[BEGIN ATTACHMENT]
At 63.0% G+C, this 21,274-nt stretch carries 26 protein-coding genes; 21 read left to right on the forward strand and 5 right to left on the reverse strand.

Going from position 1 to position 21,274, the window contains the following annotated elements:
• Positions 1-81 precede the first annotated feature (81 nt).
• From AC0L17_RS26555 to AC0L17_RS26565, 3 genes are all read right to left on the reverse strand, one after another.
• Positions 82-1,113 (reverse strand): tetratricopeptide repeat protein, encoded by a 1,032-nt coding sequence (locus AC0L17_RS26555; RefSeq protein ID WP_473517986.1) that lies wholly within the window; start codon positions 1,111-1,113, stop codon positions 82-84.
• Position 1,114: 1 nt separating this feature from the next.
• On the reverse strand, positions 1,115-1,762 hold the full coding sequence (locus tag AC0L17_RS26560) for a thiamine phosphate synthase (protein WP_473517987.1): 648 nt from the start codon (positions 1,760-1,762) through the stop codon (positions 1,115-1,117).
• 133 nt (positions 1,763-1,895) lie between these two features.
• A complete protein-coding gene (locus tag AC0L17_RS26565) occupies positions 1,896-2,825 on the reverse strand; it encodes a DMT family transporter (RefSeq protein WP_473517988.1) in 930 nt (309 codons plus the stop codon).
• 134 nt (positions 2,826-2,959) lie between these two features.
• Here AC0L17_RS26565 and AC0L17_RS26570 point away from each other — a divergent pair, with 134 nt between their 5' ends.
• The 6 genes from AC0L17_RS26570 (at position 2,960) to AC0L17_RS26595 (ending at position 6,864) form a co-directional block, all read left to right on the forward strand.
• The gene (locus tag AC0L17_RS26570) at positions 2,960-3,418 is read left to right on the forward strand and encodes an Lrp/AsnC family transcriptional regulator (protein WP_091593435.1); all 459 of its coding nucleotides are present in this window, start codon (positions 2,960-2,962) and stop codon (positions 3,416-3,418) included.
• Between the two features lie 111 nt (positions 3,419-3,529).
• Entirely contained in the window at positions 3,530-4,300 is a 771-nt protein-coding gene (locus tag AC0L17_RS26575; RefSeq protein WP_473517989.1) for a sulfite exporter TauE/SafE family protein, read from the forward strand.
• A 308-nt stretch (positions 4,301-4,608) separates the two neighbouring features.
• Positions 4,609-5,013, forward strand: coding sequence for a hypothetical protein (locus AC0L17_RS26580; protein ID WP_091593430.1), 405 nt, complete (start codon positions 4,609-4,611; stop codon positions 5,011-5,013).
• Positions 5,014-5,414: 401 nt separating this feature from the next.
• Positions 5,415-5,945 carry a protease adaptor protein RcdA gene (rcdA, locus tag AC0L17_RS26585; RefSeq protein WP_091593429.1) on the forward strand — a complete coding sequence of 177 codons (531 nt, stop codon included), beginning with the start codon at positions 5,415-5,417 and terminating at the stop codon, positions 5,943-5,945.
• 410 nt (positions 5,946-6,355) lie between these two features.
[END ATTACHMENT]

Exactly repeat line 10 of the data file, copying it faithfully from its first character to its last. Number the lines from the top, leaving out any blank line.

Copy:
• 134 nt (positions 2,826-2,959) lie between these two features.